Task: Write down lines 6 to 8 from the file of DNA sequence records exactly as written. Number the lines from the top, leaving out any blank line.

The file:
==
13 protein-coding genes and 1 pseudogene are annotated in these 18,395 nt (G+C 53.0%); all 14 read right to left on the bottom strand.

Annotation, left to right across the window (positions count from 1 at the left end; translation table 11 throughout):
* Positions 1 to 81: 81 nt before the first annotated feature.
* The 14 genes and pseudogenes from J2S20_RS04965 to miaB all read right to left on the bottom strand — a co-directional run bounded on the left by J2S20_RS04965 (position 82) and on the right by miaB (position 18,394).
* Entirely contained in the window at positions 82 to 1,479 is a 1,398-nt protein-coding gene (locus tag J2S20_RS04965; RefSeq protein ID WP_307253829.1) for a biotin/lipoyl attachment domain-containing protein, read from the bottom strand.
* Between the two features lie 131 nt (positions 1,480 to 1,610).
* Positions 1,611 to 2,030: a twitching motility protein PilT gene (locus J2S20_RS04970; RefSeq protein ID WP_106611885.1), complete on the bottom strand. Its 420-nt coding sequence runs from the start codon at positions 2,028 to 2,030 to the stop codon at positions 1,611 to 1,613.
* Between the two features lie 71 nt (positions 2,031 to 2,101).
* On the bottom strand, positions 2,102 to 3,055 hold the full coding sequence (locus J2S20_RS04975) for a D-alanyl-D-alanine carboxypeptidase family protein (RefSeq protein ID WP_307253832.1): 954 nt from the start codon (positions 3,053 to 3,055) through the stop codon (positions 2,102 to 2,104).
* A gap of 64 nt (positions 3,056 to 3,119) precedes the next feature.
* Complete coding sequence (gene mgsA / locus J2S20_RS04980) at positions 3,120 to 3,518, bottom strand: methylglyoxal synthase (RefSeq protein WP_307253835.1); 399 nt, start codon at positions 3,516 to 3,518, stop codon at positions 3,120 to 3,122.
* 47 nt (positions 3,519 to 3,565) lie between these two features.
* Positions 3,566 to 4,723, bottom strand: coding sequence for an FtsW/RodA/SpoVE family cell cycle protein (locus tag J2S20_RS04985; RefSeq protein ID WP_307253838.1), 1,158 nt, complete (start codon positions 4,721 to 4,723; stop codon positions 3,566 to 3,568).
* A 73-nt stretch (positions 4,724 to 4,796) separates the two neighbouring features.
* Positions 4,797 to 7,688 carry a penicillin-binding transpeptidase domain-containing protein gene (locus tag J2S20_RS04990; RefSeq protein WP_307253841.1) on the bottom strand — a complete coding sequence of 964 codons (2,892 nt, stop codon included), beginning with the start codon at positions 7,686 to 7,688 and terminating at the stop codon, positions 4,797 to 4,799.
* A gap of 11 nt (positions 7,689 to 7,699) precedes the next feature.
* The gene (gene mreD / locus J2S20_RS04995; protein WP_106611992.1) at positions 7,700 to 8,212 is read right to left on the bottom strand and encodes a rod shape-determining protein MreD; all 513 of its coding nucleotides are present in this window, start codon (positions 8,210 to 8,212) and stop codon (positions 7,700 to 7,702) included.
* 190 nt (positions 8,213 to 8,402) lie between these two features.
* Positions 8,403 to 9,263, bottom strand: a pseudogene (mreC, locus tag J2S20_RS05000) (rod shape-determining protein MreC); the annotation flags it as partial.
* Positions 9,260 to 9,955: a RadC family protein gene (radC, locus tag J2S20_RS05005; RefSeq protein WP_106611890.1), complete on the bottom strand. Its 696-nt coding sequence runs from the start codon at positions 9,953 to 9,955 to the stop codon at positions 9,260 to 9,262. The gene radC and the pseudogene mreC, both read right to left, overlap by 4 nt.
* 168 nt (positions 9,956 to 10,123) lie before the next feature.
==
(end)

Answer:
* Between the two features lie 131 nt (positions 1,480 to 1,610).
* Positions 1,611 to 2,030: a twitching motility protein PilT gene (locus J2S20_RS04970; RefSeq protein ID WP_106611885.1), complete on the bottom strand. Its 420-nt coding sequence runs from the start codon at positions 2,028 to 2,030 to the stop codon at positions 1,611 to 1,613.
* Between the two features lie 71 nt (positions 2,031 to 2,101).